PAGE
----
This study evaluated the efficiency and informativeness of TRAP markers designed using two important biofuel related gene sequences (lignin and sucrose) to investigate the genetic diversity of germplasm resources in sweet sorghum. The results of the TRAP marker system displayed a high level of efficiency in terms of all marker attributes evaluated in comparison to other studied markers in different crops as well as in sweet sorghum. A similar result was reported with a high level of polymorphism percentage for COMT and relatively low for CAD genes on Saccharum complex comprising Miscanthus, Erianthus, Saccharum spontaneum, Saccharum robustum, and Saccharum officinarum cultivars [30]. The percentage of polymorphism for sucrose-related genes ranged between 60 (SPS) and 80% (SuSy) which is partially in agreement with that reported in sugarcane with respect to these genes [44]. These proportions signify the fact that there is an ample amount of diversity in the test materials for the target genes. The PIC values found in the present study were ranged from 0.18 to 0.42 with lignin-related genes and from 0.22 to 0.45 with sucrose-related genes. These values were wider than those obtained in the guarana plant which ranged from 0.29 to 0.37 [28] while it was comparable to the result found in sugarcane that ranged from 0.2 to 0.4 with an average of 0.3 [32]. The PIC measures the discriminatory power of a marker system where the theoretical maximum PIC value for a dominant marker is 0.5 [34]. An average PIC value of 0.32 found in the present study is also in agreement with the value found in sweet sorghum using AFLP markers [17] and in grain sorghum using SSR markers [45]. These results depicting the fact that TRAP markers can be used as a useful tool to study genetic variability in sweet sorghum. The examined TRAP marker combinations were more effective in some parameters like resolving power than a study that compared two marker systems RAPD (PIC = 0.25, H = 0.4, PP = 94.2, MI = 3.94, and RP = 4.24) and ISSR (PIC = 0.24, H = 0.38, PP = 920, MI = 3.53, and RP = 3.94) on Justicia adhatoda L. [46]. The bootstrap analysis confirmed that this marker system was able to generate a huge number of amplified fragments more than the number of loci estimated in order to precisely study genetic diversity. These results were similar to that reported on the Saccharum family which 324 markers were sufficient to explain the genetic diversity with coefficient variation of 0.5 [32], although the different techniques are used. The average gene diversity estimated by this marker system for lignin-based marker (0.374) is a relatively higher than that found for the sucrose-based markers (0.345). This finding was in contrast with that reported on sugarcane that represented 0.302 and 0.324 for genes involved in sugar and lignin metabolism, respectively [47]. These differences could be attributed to different numbers of primers and to the different genotypes used. Collectively, the TRAP marker combinations successfully assessed genetic variation among the 30 sweet sorghum cultivars and therefore, it could be potentially used in broadening the estimation tools of genetic diversity of this crop and in the breeding programs for developing promising cultivars with low lignin and high sugar content in the biofuel purposes (Figs. 4 and 5).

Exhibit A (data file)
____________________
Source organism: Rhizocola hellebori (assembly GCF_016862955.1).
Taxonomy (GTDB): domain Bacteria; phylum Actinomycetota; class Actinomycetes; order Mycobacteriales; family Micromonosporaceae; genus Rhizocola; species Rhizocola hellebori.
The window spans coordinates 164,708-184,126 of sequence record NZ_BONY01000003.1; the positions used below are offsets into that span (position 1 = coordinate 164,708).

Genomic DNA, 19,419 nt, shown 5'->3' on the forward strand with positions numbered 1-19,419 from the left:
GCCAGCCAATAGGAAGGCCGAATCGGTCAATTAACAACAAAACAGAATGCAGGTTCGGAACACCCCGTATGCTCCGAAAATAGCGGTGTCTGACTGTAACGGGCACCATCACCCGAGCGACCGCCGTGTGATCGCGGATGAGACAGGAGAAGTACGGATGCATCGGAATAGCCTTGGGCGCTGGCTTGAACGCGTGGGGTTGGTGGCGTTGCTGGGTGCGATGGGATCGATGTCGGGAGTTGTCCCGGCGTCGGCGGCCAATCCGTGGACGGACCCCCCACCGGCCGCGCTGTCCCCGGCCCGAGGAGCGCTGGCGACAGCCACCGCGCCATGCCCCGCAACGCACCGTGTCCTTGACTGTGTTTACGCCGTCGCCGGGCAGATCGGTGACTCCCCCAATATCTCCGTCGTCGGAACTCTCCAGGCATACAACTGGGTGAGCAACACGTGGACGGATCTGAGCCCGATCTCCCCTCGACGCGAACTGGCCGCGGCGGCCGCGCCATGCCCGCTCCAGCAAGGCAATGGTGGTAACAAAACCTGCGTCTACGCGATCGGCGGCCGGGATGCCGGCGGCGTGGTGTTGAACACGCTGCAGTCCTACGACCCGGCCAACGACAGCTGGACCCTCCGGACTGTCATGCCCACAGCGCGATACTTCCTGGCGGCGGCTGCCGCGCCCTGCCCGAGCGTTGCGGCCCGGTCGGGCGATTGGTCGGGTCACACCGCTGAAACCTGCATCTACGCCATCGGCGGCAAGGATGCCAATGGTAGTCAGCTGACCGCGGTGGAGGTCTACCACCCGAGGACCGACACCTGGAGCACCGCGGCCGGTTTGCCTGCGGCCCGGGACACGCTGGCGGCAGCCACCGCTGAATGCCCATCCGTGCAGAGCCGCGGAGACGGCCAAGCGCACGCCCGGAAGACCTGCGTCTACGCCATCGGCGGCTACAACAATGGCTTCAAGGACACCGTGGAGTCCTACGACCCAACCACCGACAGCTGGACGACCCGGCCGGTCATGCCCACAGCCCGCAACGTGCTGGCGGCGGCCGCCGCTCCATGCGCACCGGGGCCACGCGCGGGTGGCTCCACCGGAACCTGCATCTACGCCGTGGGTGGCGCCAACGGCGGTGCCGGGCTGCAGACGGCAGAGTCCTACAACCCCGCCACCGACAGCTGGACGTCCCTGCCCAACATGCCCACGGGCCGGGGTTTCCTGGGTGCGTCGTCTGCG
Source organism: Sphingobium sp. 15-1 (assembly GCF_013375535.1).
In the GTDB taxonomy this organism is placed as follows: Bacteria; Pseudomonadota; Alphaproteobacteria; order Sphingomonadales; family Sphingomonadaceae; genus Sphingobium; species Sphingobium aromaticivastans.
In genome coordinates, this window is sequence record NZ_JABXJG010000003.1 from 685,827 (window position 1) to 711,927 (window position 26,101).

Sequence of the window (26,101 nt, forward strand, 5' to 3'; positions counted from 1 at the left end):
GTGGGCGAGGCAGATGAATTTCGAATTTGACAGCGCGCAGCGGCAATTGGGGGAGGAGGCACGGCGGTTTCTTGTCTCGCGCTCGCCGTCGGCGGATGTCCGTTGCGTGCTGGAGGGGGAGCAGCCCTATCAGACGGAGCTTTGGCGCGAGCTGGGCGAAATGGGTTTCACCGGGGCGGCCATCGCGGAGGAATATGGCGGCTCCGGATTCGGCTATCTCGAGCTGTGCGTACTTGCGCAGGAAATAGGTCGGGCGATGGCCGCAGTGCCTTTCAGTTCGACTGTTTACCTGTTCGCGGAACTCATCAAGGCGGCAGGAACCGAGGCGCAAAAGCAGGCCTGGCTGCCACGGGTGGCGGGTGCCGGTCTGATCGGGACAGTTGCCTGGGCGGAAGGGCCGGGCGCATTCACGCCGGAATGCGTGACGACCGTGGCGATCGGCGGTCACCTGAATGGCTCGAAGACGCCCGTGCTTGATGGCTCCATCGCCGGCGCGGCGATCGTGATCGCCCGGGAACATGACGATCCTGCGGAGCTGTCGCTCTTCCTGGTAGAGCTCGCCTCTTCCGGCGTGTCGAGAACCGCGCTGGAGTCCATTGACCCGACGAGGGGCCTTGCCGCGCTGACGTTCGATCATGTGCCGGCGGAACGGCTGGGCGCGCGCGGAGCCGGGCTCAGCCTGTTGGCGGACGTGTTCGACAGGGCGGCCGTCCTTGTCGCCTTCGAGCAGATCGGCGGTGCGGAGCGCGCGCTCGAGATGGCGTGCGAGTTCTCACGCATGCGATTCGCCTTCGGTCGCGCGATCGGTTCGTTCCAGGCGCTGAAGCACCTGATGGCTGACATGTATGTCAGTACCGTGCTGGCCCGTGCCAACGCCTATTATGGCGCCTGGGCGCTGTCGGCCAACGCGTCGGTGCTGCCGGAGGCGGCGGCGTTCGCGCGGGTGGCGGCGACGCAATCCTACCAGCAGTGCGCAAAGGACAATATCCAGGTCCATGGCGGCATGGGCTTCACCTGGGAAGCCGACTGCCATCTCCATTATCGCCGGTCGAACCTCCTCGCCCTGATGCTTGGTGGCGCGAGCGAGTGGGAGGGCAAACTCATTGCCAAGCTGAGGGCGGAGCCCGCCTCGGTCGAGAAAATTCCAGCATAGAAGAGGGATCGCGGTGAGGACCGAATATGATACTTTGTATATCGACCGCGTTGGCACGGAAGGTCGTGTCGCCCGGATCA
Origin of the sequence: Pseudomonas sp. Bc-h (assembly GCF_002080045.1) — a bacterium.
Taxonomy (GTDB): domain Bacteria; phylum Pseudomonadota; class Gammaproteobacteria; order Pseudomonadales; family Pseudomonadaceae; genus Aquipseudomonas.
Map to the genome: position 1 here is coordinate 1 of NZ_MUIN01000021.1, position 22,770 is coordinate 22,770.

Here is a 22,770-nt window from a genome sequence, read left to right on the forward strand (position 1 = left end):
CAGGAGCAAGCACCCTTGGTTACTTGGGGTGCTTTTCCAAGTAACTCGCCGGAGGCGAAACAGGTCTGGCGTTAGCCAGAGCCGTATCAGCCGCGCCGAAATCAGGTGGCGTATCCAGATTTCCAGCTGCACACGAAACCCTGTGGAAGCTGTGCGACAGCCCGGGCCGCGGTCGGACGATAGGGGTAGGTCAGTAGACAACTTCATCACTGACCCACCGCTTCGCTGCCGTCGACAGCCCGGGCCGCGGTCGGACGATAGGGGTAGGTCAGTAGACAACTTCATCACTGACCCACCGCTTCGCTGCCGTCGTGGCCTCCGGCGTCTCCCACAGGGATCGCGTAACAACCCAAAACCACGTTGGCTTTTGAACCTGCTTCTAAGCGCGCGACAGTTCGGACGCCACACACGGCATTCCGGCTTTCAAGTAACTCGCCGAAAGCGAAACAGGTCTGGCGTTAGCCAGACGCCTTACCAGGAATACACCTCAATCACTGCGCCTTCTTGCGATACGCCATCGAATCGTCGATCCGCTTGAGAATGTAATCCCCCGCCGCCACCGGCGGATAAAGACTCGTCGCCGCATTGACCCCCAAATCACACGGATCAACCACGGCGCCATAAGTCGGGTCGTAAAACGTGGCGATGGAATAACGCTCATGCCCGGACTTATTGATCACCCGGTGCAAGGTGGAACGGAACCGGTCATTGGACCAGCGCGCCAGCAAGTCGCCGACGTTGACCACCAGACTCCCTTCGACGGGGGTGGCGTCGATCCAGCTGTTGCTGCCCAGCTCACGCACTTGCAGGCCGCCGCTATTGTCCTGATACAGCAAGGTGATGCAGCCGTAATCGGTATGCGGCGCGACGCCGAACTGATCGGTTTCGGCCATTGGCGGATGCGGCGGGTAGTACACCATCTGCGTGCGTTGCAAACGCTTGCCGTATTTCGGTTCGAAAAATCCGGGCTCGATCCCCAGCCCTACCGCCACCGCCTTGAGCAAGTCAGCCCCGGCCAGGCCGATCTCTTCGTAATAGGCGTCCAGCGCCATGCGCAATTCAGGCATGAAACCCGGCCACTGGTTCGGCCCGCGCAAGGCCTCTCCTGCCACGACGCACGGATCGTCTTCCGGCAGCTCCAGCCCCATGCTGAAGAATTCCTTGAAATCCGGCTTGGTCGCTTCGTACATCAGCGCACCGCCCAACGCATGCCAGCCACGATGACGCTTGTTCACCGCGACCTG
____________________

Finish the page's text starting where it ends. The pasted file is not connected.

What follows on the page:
Fig. 4
figure 4

Gene diversity and polymorphic information content in 30 sweet sorghum genotypes

Fig. 5
figure 5

Bootstrap analysis of 24 TRAP marker combinations based on Nei’s genetic distance


Exploring TRAP markers as an alternative tool for assessing genetic diversity in sorghum provides opportunity for plant breeders to select potential parents with specific traits. The evaluated TRAP marker system was effective to study genetic variation in sweet sorghum genotypes. Consequently, the TRAP marker could be used as a potential marker system in expanding the characterization of genetic variability to assist breeding programs with lignin and sucrose-related genes in improving sweet sorghum crops.

Availability of data and materials

Not applicable



Polymerase chain reaction


Polymorphic Information Content


Resolving power


Effective multiplex ratio


Marker index


Shannon diversity index


National Center for Biotechnology Information


Expressed sequence tag

Tm :

Melting temperature


Tris borate-EDTA


Unweighted pair group method with arithmetic mean


Simple sequence repeat


Amplified Fragment Length Polymorphism


Random Amplification of Polymorphic DNA


Single Nucleotide Polymorphism


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The authors would like to acknowledge the University of Sadat City for providing research funds and laboratory facilities for this work. The work is a part of a PhD scholarship granted to the first author by the university through the Nile countries scholarship scheme.


This research was funded by the University of Sadat City for providing research as a part of a PhD scholarship through the Nile countries scholarship scheme. The design of the study and collection, analysis, and interpretation of data and writing the manuscript were performed by the authors.

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YAK, AEH, and SAM conceived the study; YAK and SAM designed and performed the experiments; SAM collected data; YAK and SAM analyzed data; SAM drafted the manuscript; YAK and AEH revised the manuscript; YAK and AEH supervised the research and EA was assistant in supervising. The authors read and approved the final manuscript.

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Correspondence to Yehia A. Khidr.

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Khidr, Y.A., Mekuriaw, S.A., Hegazy, A.E. et al. Suitability of target region amplified polymorphism (TRAP) markers to discern genetic variability in sweet sorghum. J Genet Eng Biotechnol 18, 59 (2020).

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  • Lignin
  • Sucrose
  • Molecular markers